From Colorado Public Radio (Kate Perdoni) via KSUT Public Radio:
In the small Colorado village of San Francisco and its surrounding villages, the original acequias are still operational and are often maintained and used by descendants of the first settlers of present-day Colorado.
“We’re a land and water based people. I am a Chicana, I am a child of the corn. My parents were farmers,” said Junita Martinez, a parciante (water-rights holder) and irrigator on the San Francisco Acequia. Her husband, José, was born in San Francisco. José’s lineage goes back to the initial settlers of the community.
In this village, named after Saint Francis – the patron saint of animals and ecology – water is life.
“It gives us what we need to live. It grows our crops,” said Martinez.
The property’s main aceqiua, an offshoot of San Francisco Creek, begins in San Francisco canyon about four miles from their home, Martinez explained. Springs made of snow melt eventually pool into the small beginnings of the creek. This same stream widens further down the mountain, then diverts into ditches that reach into each field. An elegant system of hand, and now machine-dug waterways, feeds the whole landscape…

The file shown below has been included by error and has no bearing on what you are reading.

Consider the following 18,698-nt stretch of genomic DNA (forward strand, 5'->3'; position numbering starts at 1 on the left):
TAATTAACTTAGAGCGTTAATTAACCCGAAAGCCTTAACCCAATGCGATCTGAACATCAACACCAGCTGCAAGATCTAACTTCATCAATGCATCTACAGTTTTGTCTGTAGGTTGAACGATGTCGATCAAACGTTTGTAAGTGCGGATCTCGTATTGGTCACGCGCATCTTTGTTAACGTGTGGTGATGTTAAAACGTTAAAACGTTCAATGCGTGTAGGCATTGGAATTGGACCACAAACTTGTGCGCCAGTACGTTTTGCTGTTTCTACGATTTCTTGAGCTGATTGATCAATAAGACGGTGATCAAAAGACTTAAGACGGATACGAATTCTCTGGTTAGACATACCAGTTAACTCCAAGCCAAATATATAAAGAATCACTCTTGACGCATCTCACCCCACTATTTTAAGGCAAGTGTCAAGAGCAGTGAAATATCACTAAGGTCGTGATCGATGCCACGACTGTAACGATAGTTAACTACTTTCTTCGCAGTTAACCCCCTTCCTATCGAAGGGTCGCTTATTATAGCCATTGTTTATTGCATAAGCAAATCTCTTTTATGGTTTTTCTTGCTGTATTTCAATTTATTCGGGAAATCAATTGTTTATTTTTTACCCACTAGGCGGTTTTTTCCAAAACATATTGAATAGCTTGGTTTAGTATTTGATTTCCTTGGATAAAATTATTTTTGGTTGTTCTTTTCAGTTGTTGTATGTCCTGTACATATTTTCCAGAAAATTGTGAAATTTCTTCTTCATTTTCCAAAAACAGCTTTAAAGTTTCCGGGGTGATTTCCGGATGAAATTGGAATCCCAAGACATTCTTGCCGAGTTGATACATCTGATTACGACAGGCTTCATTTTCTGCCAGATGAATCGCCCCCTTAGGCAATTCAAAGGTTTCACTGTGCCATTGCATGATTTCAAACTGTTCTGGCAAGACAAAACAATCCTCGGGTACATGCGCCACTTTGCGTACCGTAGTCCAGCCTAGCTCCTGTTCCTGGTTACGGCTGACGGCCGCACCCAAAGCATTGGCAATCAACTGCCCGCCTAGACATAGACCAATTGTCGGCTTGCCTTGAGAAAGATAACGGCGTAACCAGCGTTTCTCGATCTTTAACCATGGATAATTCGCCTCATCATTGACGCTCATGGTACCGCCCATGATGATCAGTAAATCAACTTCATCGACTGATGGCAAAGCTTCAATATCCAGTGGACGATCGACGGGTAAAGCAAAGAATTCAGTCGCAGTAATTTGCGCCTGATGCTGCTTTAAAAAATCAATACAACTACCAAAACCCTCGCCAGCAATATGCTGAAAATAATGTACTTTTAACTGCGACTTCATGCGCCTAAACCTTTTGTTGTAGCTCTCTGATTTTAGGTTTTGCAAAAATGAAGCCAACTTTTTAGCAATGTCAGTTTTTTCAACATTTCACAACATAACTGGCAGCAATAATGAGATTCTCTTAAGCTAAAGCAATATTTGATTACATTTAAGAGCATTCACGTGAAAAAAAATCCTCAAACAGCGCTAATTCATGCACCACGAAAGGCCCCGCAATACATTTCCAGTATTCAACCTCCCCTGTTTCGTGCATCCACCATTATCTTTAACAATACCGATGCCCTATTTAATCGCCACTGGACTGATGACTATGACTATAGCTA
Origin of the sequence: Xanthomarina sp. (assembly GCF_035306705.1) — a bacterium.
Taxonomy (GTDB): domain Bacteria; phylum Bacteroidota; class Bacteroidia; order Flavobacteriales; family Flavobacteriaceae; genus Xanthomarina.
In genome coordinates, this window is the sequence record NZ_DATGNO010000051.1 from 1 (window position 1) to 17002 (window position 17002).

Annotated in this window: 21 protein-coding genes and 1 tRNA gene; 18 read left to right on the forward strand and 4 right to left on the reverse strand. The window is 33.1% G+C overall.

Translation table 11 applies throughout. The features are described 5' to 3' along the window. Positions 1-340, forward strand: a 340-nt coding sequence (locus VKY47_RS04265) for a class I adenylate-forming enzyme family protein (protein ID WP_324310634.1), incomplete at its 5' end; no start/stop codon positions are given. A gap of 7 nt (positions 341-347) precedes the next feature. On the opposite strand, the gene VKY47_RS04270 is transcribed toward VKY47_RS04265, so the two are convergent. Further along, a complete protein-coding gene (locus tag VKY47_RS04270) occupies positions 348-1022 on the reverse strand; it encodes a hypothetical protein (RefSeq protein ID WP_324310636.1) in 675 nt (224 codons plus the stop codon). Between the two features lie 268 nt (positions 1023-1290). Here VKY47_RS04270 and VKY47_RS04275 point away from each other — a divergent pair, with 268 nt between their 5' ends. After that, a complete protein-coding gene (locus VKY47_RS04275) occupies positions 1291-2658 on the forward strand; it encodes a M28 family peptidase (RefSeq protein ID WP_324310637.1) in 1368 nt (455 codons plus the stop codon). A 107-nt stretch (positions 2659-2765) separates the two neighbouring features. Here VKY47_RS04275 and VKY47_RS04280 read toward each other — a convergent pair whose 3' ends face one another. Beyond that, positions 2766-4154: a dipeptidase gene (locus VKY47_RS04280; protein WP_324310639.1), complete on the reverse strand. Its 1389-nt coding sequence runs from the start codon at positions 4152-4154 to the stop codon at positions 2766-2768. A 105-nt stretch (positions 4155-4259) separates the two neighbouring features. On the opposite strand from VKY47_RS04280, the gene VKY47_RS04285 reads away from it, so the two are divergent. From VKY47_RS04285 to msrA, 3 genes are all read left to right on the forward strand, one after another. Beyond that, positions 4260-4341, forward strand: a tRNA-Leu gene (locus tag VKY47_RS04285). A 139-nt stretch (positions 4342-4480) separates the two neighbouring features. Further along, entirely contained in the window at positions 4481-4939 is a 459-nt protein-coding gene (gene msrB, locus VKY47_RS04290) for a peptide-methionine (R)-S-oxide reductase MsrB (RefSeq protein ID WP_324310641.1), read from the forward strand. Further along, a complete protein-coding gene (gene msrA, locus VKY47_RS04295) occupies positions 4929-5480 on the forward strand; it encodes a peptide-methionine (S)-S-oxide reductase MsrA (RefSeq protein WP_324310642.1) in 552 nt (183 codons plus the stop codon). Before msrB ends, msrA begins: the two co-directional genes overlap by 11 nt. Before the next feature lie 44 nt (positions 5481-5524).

At over 8,000 feet in elevation, each of the nine local canyons provide a water source to surrounding Rio Culebra Watershed communities. Today, over 240 families irrigate more than 24,000 acres here, many using traditional acequia irrigation practices. These families grow traditional crops like corn, peas, potatoes, and beans adapted to the high altitude, dry climate, and short growing season…
Acequias require maintenance, community support and input, and increased education to maintain protections with changing times – and a changing climate. An acequia comisión is voted in by landowners each year, including a President, Treasurer, and Secretary. These elected officials work closely with the Mayordomo, or ditch rider, to keep track of water rights holders, schedule and facilitate water use, and decide how to divvy water in times of drought. Regardless of acreage, each landowner receives one vote.
“We get people from bigger cities, and they buy a huge ranch, and then they’re a little bit miffed and upset because their vote is only one vote – just like the gentleman with his little two acres,” Martinez said. “But it’s effective, and it’s survived almost 200 years. I think it’s worth saving.”
Historically, the community has ways of dealing with drought and water scarcity that envelope into part of the local tradition. When a year brings less snow, the community takes action.
“We have a very long tradition that works,” said Martinez. “We’re communal in the fact that the water has to be shared. If there’s not enough water, than our Mayordomo and our Comisión have to figure out who gets water.”
In times of drought, water might be limited to certain days per week, with each landowner receiving fewer turns.